Anyways, I´m really sad to leave, and I reccommend this place to ANYONE who wants to really experience the jungle. This is a spectacular landscape, and I wouldn´t have done it any other way. I am in Villa Tunari right now, on a wild goose chase for a letter that my family sent me. Looks like it´s not here! oh well. I´m off to La Paz hopefully tomorrow, and after that, Lima. I think I´m gonna be flying to Colombia, I have an (unfortunately) EXTREMELY short stay there. Everyone I have met in my travels says that Colombia is way way better than all the countries they´ve ever been to. I guess I´m gonna have to come back!

something to contemplate



doin´that thang Thursday, May 21 2009 

hello everybody!

I´m closing up my time in Bolivia. how unfortunate! Bolivia is a GREAT place. I love it here. I head to Lima this weekend i think, and I might take a flight to Medellin if I can afford it. I want to go up to the north of Colombia as quickly as possible so I can get my diving license.

So what IS NEW with me? I got egged today because it is my birthday. That was cool, except I don´t have any soap or shampoo because they were stolen, so I have little elastic bits of egg white all over me. I guess one has  to be egged SOME time in their life, though. My ocelot is in heat again. She is very affectionate and temperamental. I awoke her from her hours-long nap in the sun the other day because I was flanked by mosquitoes on all sides, and she attacked! but it´s all good, because she´s pretty small and she only bruised me badly.

OH, by the way, ABC filmed a Nightline special at Comunidad Inti Wara Yassi while I was there. It will air sometime in the next couple of weeks; they´re trying to make the park seem like a tourist attraction for adrenalin junkies, which it is not. They might have me on tape singing a song to my cat, but I have no idea.

I CANT WAIT TO GO RELAX ON THE BEACH! I am exhausted from life in the jungle. Today I carried a huge bag of bricks for a mile through knee-deep mud and water, no hands free to kill all the mosquitoes that were gladly and selfishly sucking my blood! I am so pooped.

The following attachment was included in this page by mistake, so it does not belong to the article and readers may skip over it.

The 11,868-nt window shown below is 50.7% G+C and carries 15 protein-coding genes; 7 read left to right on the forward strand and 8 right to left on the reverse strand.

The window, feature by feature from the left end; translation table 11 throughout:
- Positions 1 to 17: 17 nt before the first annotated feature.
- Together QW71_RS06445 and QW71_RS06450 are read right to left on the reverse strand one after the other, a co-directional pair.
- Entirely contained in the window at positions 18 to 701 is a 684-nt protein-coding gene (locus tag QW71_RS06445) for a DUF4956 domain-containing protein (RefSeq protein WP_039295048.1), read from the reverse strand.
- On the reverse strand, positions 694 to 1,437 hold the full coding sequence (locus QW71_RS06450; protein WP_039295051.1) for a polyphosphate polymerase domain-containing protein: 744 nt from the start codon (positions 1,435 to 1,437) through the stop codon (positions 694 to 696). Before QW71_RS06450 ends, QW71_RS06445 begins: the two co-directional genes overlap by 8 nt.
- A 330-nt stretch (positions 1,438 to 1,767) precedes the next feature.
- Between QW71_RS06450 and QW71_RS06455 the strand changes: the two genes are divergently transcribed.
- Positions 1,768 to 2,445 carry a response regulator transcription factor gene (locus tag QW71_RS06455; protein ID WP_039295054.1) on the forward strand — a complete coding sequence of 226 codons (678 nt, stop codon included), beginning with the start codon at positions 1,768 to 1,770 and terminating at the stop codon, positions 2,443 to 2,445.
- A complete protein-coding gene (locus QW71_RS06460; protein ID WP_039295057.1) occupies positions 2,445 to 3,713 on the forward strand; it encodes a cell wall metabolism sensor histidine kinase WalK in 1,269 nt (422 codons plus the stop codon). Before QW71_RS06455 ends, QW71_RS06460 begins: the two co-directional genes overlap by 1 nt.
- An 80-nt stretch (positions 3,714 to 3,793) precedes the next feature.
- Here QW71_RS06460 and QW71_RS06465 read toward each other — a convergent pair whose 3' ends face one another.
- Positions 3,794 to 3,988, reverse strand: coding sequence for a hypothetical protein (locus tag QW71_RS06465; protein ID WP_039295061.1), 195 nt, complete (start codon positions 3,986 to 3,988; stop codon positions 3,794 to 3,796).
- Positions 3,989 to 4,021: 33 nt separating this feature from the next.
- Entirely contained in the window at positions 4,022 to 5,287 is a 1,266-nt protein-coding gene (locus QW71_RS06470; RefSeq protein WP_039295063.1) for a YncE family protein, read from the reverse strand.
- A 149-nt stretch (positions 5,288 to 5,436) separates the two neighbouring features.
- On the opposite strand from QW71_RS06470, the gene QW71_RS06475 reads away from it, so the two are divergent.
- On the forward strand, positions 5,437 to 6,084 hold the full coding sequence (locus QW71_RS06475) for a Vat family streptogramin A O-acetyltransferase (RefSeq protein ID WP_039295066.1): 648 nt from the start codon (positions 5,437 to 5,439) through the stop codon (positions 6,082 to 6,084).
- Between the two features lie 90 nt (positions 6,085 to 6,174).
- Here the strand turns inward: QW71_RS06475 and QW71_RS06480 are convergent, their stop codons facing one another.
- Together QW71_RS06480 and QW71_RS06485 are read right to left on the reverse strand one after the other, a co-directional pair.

My brain is fried. I´m gonna have to fill this in at a later date, because I can´t think of anything interesting to say.

i love all of you,


greetings earthlings Saturday, May 16 2009 


I am in an internet café in guarayos, bolivia at the moment. for about two weeks now i´ve been taking care of an obese ocelot named Lazy Cat. We burn lard every morning on a jungle trail. EXCEPT, it´s not so sweet now because the other day she shat out 3 intestinal parasites! I do not want these in mah belly. So I´m not giving her so much love! 😦 All day I am bored out of my mind without a cat to play with, and there are too many mosquitos to ever be sitting still, so I can´t read or write. Usually I go exploring the jungle, trying to climb trees only to discover many varieties of stinging ants. I like chopping lots of things with my machete, singing Beatles songs to my cat, trying to sing the guitar solos. I pass hours and hours following huge lines of thousands of marching ants, trying to figure out what they are doing. I think they just march because they don´t know what else to do!

Yesterday I had a good day, 8 hours straight of bordome yielded one long, brilliant green poisonous snake, and an ant war. (giant black one with huge-ass pincers versus quick stinging red ant, it was a draw). Another let-down (or not?!!) is that there is a huge wild male jaguar roaming around camp. For three days in a row now I´ve heard him grunting (it’s this sort of deep, infrasonic, mighty, guttural noise) about 50 yards away from me, somewhere in the forest. Too bad they have perfect camouflage and are quiet as hell when they stalk things! otherwise I would have more peace of mind while I am off exploring the jungle. So basically I just stay in one place, near my cat´s cage, because my soft human flesh is surely delicious.

Also- a giant fire ant was latched on to my cat´s leash, so i chopped its stinging body off from its head so that it wouldn´t get us: the body stayed alive for 2 hours, stinging MADLY away at the air, the ground, anything really. In a social experiment of sorts I put the headless body in the middle of the marching line of ants to see how they would react. Some tried to eat it, others tried to help it, but in the end they just altered their path slightly so they could avoid this unpleasant distraction to their hard work. How telling!